Restoring opportunity, delivering on the promise voters intended

DA Gascón teams up with Code for America to automatically reduce eligible marijuana convictions in San Francisco & beyond

Today, San Francisco District Attorney George Gascón was joined by Code For America Executive Director Jennifer Pahlka to announce a cutting-edge partnership to use technology to automatically clear eligible convictions. The partnership will begin with a pilot program to clear convictions eligible under Proposition 64 (marijuana legalization) in San Francisco.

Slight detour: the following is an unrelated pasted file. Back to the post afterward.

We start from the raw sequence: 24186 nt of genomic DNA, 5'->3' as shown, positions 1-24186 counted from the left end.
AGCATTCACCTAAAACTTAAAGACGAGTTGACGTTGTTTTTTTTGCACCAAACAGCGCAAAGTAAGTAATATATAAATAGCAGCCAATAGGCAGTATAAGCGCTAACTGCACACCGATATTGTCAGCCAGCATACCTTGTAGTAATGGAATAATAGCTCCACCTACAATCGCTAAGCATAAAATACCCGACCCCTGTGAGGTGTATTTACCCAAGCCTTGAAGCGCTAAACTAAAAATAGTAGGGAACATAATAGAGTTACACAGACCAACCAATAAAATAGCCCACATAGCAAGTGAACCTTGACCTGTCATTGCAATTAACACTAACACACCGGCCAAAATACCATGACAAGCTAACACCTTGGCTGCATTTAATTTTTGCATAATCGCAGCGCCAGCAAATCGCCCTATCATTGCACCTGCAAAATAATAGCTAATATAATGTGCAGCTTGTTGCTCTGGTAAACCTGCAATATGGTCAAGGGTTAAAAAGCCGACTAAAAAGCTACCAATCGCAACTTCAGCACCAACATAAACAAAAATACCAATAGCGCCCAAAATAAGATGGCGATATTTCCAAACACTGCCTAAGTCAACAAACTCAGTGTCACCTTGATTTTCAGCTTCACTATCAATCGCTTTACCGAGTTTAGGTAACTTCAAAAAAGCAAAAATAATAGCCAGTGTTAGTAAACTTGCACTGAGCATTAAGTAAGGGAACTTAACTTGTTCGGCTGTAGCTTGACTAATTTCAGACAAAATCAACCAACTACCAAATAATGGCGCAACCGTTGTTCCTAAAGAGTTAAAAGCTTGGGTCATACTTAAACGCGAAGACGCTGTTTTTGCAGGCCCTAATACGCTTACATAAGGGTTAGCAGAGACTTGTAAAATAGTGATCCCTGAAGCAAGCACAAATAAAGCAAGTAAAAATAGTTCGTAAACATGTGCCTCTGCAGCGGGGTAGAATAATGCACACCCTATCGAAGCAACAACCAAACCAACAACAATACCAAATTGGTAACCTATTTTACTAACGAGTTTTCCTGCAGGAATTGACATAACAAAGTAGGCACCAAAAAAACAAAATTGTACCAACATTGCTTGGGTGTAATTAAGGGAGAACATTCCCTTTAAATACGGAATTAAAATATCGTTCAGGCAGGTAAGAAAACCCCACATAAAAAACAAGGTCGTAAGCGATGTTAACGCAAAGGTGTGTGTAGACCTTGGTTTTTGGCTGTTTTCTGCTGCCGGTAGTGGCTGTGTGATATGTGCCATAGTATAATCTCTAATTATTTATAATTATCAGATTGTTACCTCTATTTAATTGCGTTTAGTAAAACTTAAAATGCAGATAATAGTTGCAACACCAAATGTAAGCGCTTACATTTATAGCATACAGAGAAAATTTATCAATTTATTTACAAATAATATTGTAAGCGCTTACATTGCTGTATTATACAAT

“When the government uses 20th century tools to tackle 21st century problems, it’s the public that pays the price,” said District Attorney George Gascón. “California has decriminalized recreational cannabis use, but a marijuana conviction continues to serve as a barrier to employment, housing, student loans and more. Lack of access to employment and housing are two primary drivers of recidivism, so until we clear these records it’s government that is effectively holding these people back and impeding public safety. I’m hopeful that this partnership will inspire many prosecutors who have cited resource constraints to join this common sense effort and provide this relief.”